All of the above points to the fact that it takes quite a few steps to get to where you can see the optimized signal in a simulation. It also emphasizes the need for properly calibrated instrumentation as well as appropriate simulation tools, such as those provided by the PCI Express Special Interest Group (SIG). The bottom line is that serial-link receiver test is a complicated process that can cause headaches and misunderstandings.

Pointing Toward The Plugfest
“For the most part, testing for these standards is all about interoperability. All these devices have two halves, one side talking to the other. You have to be sure your device works with as many others as possible,” says LeCroy’s Chris Busso. “You don’t want to be the USB vendor who plugs your device into a motherboard and it doesn’t work.”

Designers assess the interoperability of their devices during plugfests. Most often organized by the standards bodies themselves, plugfests are an opportunity for developers to find out whether their serial-link designs meet a given standard’s specifications for interoperability. At the plugfest, they’ll find out whether their system, motherboard, host bus adapter, disk drive, cable, or whatever the end product may be passes muster.

“At the plugfest suite, we’ll have gear set up and people will measure their devices,” says Busso. “People will go to other vendors’ rooms to check on interoperability with a wide array of systems and devices.”

Many tests are conducted at plugfests, says Busso. “Eye diagrams and jitter are at the heart of the tests. There will be several other tests done as well. For example, they’ll test the rate of their spread-spectrum clocking and the amplitude. There’s voltage amplitude tests. We’ll make sure it’s operating at the right bit rate and that there’s the correct amount of de-emphasis on the signal.”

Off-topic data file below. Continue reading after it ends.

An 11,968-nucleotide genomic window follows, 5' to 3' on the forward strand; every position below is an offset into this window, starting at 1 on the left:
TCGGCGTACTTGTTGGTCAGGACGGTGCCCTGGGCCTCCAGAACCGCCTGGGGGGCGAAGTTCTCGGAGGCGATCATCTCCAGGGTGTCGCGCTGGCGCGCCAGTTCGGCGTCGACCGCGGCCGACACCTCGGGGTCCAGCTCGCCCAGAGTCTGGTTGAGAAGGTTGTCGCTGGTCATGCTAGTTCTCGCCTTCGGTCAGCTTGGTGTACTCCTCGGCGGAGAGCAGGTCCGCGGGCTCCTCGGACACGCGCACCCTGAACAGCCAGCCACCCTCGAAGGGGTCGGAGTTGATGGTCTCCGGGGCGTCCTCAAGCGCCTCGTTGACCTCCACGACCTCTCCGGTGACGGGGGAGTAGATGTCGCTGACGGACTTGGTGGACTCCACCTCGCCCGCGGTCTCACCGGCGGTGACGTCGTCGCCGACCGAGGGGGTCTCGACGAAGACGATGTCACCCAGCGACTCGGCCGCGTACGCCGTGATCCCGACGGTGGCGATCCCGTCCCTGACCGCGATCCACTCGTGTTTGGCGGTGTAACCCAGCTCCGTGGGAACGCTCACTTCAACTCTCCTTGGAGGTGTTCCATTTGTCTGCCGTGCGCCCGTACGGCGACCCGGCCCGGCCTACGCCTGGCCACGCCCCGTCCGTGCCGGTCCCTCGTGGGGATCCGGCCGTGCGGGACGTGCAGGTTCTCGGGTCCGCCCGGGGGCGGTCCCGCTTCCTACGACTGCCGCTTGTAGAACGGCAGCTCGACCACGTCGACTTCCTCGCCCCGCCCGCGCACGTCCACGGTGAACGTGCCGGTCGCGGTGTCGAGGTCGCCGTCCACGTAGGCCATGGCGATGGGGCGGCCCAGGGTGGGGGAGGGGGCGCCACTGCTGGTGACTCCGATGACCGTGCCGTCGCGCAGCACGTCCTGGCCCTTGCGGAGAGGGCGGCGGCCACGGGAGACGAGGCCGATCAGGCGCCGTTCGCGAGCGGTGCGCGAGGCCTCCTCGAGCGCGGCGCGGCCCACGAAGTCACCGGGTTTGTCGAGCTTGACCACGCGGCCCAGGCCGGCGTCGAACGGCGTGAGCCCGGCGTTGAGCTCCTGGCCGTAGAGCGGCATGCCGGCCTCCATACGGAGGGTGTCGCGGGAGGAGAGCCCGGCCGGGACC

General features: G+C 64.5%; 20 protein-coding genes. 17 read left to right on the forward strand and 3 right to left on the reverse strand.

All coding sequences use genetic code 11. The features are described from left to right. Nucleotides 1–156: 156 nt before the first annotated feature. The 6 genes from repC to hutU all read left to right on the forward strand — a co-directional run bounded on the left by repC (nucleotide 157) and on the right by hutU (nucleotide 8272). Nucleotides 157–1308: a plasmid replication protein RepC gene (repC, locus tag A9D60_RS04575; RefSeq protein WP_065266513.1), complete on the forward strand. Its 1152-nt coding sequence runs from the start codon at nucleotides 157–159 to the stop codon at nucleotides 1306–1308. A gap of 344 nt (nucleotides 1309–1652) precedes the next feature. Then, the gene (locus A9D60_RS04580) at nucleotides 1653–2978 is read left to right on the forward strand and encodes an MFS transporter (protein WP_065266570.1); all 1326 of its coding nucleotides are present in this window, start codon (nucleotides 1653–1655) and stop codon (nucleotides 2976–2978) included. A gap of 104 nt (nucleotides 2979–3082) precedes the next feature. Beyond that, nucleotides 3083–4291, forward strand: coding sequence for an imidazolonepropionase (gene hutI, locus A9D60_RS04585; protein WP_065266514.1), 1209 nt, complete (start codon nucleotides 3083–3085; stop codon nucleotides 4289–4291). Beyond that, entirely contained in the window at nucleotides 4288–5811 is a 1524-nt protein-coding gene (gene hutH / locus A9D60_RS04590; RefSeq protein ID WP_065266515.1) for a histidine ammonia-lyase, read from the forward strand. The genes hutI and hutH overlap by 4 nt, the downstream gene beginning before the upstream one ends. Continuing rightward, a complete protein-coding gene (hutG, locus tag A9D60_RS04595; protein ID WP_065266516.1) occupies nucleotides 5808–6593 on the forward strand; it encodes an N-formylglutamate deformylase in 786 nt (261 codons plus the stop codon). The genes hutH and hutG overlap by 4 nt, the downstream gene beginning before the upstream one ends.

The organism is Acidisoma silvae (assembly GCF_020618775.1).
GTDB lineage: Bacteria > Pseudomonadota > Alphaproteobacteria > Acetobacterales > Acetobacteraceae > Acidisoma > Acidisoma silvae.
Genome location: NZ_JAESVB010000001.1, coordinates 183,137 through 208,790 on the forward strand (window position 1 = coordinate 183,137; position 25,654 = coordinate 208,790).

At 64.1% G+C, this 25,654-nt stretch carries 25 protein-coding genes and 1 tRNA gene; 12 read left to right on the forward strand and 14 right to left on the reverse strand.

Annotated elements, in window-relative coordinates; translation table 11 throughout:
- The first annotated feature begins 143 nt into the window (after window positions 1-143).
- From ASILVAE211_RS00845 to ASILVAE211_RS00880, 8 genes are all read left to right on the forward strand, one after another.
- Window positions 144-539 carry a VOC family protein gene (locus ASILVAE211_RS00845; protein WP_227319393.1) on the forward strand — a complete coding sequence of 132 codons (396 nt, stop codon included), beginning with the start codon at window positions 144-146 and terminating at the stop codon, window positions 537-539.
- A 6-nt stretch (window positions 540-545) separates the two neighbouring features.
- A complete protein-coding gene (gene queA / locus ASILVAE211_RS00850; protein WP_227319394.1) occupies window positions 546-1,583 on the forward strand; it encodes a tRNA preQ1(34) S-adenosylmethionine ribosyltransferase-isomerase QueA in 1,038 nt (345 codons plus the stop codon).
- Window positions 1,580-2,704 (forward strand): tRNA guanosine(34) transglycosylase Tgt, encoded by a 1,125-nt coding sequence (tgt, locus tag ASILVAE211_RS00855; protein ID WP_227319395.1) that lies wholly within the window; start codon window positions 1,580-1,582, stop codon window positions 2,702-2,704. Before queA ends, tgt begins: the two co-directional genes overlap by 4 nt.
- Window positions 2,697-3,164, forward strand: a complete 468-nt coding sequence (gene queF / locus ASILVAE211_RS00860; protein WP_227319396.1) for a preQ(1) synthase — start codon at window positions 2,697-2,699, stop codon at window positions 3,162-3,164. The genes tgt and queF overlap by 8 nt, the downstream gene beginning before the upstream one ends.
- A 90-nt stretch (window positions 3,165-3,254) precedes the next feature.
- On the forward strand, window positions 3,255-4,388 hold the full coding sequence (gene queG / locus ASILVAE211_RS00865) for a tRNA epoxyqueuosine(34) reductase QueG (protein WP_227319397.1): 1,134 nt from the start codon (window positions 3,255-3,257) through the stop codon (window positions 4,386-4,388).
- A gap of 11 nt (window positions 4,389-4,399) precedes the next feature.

Plugfest testing is typically scored on a pass/fail basis. “You don’t go to a plugfest to see if you pass or fail. You go to certify that you pass,” says Busso. “In the lab, testing can take much longer with significant debugging involved.”

The PCI 3.0 Picture
It can be instructive to take a look at how testing requirements evolve for a given standard. The evolution of PCI Express toward a stable third-generation standard is expected to culminate by the end of 2010 with a base specification. “Typically there’s a 0.7 spec, followed by a 0.9 spec,” says Fleisher-Reumann. “A 0.71 version was published to members in May and was accepted. We’re now working on a 0.9 spec. There will be lots of changes from 0.71 to 0.9. We’re shooting for November for release of the 0.9 specification.”

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In the case of PCI Express, while transmitter measurements have been in place for some time, receiver testing is still very much a work in progress. “There was no receiver test for earlier versions of PCI Express,” says Fleisher-Reumann. “When PCI 2.0 came along, receiver test was specified but not mandatory. For PCI 3.0, we are not done with the standard yet, but there is a receiver test that must be done. This is a very new thing for many customers.”